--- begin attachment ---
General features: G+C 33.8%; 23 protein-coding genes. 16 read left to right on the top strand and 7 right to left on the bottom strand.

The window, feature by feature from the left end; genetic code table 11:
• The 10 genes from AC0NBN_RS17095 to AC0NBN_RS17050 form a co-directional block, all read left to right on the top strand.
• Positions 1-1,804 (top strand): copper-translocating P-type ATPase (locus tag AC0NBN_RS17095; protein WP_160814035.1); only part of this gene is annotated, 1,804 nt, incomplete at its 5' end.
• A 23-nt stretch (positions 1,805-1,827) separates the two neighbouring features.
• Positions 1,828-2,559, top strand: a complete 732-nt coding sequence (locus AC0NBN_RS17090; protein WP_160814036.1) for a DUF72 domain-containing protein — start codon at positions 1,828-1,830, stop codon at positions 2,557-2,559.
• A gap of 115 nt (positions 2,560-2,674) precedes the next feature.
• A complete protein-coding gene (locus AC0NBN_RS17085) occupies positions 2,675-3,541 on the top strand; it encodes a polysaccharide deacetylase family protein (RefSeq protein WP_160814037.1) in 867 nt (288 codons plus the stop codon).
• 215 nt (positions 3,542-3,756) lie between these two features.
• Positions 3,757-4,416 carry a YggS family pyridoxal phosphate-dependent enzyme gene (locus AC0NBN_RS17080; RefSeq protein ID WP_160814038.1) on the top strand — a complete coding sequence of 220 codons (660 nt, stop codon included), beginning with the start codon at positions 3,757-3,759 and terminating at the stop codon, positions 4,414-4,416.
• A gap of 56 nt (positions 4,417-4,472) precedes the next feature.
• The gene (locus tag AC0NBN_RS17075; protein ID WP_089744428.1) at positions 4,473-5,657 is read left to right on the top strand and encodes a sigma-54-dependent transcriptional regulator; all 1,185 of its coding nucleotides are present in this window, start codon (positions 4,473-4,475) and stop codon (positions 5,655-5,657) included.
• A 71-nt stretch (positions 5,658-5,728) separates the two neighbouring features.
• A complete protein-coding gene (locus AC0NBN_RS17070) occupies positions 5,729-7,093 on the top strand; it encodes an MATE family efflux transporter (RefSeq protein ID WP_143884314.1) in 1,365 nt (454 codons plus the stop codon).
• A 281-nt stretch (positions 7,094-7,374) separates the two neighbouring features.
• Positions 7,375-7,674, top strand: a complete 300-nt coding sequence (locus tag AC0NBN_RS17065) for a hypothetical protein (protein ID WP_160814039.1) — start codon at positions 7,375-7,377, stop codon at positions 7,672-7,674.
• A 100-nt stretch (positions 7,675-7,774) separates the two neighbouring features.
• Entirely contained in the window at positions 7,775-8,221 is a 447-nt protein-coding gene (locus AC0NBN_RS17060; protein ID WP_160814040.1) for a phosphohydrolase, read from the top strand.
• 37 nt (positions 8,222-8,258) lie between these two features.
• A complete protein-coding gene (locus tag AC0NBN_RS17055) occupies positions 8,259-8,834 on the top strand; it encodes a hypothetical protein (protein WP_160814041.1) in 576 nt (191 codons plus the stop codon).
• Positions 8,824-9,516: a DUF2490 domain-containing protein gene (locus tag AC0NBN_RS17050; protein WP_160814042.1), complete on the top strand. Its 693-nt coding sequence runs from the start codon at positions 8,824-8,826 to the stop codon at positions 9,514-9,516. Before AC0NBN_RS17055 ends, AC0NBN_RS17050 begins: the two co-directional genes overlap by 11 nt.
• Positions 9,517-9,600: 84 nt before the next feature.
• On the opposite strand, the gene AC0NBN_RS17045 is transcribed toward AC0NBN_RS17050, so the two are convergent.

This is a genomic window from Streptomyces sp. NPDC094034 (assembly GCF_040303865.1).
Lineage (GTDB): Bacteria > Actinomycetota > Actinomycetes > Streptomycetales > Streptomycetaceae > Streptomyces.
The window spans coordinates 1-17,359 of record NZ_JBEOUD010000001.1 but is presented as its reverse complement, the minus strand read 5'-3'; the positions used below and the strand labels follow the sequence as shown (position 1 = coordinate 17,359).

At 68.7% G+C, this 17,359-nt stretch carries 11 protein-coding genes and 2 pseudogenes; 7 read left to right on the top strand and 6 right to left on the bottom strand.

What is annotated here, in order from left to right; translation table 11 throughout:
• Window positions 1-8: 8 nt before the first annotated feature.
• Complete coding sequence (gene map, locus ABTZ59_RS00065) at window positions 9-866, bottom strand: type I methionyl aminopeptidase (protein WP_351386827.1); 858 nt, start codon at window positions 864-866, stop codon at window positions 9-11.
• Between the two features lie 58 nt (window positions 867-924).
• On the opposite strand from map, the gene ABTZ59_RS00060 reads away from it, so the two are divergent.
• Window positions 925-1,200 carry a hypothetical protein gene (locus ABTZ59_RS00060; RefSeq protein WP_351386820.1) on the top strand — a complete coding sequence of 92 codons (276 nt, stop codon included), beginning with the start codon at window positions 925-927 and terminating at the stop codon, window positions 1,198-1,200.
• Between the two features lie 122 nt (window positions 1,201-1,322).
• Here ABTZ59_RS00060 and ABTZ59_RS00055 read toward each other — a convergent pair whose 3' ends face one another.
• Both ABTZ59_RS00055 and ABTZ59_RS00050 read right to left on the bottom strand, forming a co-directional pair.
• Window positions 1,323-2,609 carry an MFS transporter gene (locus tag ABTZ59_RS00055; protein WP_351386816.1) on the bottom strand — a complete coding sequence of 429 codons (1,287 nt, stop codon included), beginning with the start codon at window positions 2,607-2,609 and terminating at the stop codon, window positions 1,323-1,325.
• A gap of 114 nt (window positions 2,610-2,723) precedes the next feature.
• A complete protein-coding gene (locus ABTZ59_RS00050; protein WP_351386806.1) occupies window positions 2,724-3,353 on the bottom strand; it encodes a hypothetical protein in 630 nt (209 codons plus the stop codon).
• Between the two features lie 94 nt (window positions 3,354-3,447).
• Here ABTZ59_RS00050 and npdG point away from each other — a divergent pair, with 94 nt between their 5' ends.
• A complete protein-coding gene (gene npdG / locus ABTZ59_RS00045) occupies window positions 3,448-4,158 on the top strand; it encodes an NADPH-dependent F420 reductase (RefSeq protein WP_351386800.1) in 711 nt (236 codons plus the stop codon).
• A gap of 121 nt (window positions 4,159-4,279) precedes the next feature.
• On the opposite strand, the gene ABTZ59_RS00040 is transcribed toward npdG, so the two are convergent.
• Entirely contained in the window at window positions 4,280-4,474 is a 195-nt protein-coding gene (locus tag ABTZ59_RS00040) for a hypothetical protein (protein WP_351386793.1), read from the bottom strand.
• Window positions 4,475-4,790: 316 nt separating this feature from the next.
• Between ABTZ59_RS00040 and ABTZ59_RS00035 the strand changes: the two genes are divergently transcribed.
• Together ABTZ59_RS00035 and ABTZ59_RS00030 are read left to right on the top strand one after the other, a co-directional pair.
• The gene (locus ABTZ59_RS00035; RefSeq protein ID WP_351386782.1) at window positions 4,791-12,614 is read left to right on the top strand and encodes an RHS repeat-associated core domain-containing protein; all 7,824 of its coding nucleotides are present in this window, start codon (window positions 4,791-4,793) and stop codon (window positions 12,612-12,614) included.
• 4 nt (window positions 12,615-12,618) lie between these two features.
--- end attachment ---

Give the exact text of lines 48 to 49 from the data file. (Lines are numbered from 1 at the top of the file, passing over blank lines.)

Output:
• Together ABTZ59_RS00035 and ABTZ59_RS00030 are read left to right on the top strand one after the other, a co-directional pair.
• The gene (locus ABTZ59_RS00035; RefSeq protein ID WP_351386782.1) at window positions 4,791-12,614 is read left to right on the top strand and encodes an RHS repeat-associated core domain-containing protein; all 7,824 of its coding nucleotides are present in this window, start codon (window positions 4,791-4,793) and stop codon (window positions 12,612-12,614) included.